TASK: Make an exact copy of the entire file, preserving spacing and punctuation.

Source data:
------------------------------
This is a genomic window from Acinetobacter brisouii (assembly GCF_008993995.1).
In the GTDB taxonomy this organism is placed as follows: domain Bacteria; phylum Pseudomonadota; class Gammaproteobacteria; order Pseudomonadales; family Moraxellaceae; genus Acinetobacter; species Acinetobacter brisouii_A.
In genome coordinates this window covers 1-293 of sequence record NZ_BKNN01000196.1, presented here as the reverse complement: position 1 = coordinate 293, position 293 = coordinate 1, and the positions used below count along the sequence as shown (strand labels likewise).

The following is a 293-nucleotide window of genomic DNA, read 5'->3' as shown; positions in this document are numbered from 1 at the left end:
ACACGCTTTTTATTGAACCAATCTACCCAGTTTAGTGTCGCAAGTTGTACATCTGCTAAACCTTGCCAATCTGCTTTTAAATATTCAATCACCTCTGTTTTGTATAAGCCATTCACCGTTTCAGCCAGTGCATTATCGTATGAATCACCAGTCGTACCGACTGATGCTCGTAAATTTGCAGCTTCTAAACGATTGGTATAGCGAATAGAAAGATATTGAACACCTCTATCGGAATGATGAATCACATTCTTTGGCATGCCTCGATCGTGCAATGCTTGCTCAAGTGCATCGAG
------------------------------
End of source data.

This is a genomic window from Acinetobacter brisouii (assembly GCF_008993995.1).
In the GTDB taxonomy this organism is placed as follows: domain Bacteria; phylum Pseudomonadota; class Gammaproteobacteria; order Pseudomonadales; family Moraxellaceae; genus Acinetobacter; species Acinetobacter brisouii_A.
In genome coordinates this window covers 1-293 of sequence record NZ_BKNN01000196.1, presented here as the reverse complement: position 1 = coordinate 293, position 293 = coordinate 1, and the positions used below count along the sequence as shown (strand labels likewise).

The following is a 293-nucleotide window of genomic DNA, read 5'->3' as shown; positions in this document are numbered from 1 at the left end:
ACACGCTTTTTATTGAACCAATCTACCCAGTTTAGTGTCGCAAGTTGTACATCTGCTAAACCTTGCCAATCTGCTTTTAAATATTCAATCACCTCTGTTTTGTATAAGCCATTCACCGTTTCAGCCAGTGCATTATCGTATGAATCACCAGTCGTACCGACTGATGCTCGTAAATTTGCAGCTTCTAAACGATTGGTATAGCGAATAGAAAGATATTGAACACCTCTATCGGAATGATGAATCACATTCTTTGGCATGCCTCGATCGTGCAATGCTTGCTCAAGTGCATCGAG